Book Review Time: Verity 

The fervent and polarizing reaction to Colleen Hoover’s Verity on several bookish social media sites was my first warning. And then, later on, when I asked two friends who had already read the novel, what their opinion of it was, my query was met with wide-eyed silence and a noticeable wringing of hands. They didn’t know where to begin and clearly wanted to change the subject. That was my second warning. I didn’t wait around for a third. I’m hard-headed and entirely too curious. Plus, Target has a whole section of shelves devoted to the works of Colleen Hoover, so I figured why not? 

I need a drink after this read!

Verity tells the story of a struggling writer, Lowen Ashleigh. Reeling from the recent death of her mother, and beset with financial burdens, Lowen reluctantly accepts a job offer that could potentially change her fortunes. She has been hired to write the remaining books in a series created by famed author, Verity Crawford. A recent accident has left Mrs. Crawford incapacitated. But the show must go on, and Verity’s publishers are willing to pay handsomely for Lowen’s services. Though she has her reservations, Lowen concedes in part because she is drawn to Verity’s grief-stricken husband, Jeremy.

In order to prepare for the assignment, Lowen spends time in the Crawford home. And as she grows closer to Jeremy, she also discovers the dark side of Verity Crawford, by way of an unfinished autobiographical manuscript hidden in Verity’s office. The contents of this manuscript are disturbing to say the least; personal confessions that most wouldn’t dare put to paper. With such damning information literally in the palm of her hands, Lowen is conflicted on how to proceed. An argument can be made that some secrets should remain hidden. By keeping these particular secrets, Lowen would be protecting Jeremy and the memory of his beloved wife. But if Verity’s true nature were to be revealed, it would not only be painful for those involved, it could also be potentially dangerous.

Several years ago, after I read the novel Gone Girl by Gillian Flynn, I remember declaring I would never read another book by her. I try not to use the word “never.” It’s so inflexible. And if we’re being honest with ourselves, we can’t really know with certainty what we’ll “never” do. When I was younger I often said I’d never eat brussel sprouts as an adult. Now it’s one of my favorite vegetables. So you understand what I’m getting at? Gone Girl was so disturbing to me that I decided right then and there that I would never read another book by Gillian Flynn. It’s extreme. I admit it. But my Godfrey, have you read that book?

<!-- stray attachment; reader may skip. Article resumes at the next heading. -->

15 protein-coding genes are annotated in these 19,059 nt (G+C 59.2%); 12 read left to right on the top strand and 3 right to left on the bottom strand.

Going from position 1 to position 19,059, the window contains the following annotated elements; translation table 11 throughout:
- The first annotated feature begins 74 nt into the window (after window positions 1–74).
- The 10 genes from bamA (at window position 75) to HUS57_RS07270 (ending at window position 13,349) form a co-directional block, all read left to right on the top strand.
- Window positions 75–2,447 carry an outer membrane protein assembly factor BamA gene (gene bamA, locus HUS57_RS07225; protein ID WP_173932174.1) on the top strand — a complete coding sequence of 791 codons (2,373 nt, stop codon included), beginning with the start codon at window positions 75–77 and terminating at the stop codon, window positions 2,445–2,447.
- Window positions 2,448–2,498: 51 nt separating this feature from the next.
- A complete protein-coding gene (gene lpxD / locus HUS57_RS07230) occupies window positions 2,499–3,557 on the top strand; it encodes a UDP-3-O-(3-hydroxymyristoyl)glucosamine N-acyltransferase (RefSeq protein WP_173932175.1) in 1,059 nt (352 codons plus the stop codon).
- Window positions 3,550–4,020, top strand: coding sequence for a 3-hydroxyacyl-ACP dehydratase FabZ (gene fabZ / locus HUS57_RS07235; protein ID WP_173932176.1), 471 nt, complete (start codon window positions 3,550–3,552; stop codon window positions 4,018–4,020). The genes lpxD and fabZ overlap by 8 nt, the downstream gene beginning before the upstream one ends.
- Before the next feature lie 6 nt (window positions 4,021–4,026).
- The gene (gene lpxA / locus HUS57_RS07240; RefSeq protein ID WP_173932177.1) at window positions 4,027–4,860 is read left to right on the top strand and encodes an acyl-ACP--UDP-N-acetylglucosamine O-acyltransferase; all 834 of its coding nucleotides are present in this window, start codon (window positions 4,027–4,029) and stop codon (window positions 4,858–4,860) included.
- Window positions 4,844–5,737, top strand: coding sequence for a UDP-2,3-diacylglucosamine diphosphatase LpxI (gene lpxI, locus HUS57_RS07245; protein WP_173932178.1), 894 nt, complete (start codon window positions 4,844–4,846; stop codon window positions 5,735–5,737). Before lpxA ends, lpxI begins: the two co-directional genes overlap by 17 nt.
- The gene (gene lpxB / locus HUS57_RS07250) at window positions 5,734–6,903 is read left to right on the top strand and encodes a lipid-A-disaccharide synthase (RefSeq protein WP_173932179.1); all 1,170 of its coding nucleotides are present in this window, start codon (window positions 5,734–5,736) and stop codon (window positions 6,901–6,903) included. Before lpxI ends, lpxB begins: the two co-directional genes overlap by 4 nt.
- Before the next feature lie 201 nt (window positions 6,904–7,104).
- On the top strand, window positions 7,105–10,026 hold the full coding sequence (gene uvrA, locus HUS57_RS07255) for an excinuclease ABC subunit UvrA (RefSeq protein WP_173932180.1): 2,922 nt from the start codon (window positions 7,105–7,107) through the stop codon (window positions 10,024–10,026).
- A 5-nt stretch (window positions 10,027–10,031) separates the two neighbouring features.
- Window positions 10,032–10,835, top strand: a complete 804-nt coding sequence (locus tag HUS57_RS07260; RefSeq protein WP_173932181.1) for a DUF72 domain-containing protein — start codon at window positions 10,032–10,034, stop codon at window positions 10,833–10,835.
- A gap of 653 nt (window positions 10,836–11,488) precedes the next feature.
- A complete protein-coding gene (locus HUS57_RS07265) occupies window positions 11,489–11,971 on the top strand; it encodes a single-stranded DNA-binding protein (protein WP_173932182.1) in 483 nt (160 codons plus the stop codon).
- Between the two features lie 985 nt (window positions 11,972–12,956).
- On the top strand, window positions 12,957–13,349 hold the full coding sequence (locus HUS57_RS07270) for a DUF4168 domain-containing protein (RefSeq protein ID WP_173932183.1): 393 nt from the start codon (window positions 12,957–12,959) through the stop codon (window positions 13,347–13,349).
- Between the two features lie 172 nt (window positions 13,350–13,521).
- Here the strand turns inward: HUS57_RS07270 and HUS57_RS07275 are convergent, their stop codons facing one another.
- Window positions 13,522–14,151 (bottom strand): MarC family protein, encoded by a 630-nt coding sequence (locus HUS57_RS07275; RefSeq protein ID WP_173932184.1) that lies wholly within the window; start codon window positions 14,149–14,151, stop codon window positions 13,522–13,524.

Anyway, just when I thought nothing could shock or disturb me more, I read Verity.

I find it very difficult to review this novel or add anything to the discussion that hasn’t already been said. Verity is not a book for everyone. It is unsettling. It is sexually explicit. There’s graphic language. There are scenes of child abuse and neglect. The plot is shaky. The ending’s infuriating. And the writing, quite frankly, isn’t good. But for whatever reason something draws you in and you begin to question your own sanity as you bear witness to the chaos. What’s the term for that? Fascination with the abomination? Whatever it may be, I know one thing for sure. I will NEVER venture into the imagination of Colleen Hoover again.


3 thoughts on “Book Review Time: Verity 

  1. I did not have this experience with Verity but I had it with her other book It Ends With Us. After that book, I immediately took off all other books from Colleen Hoover from my TBR.

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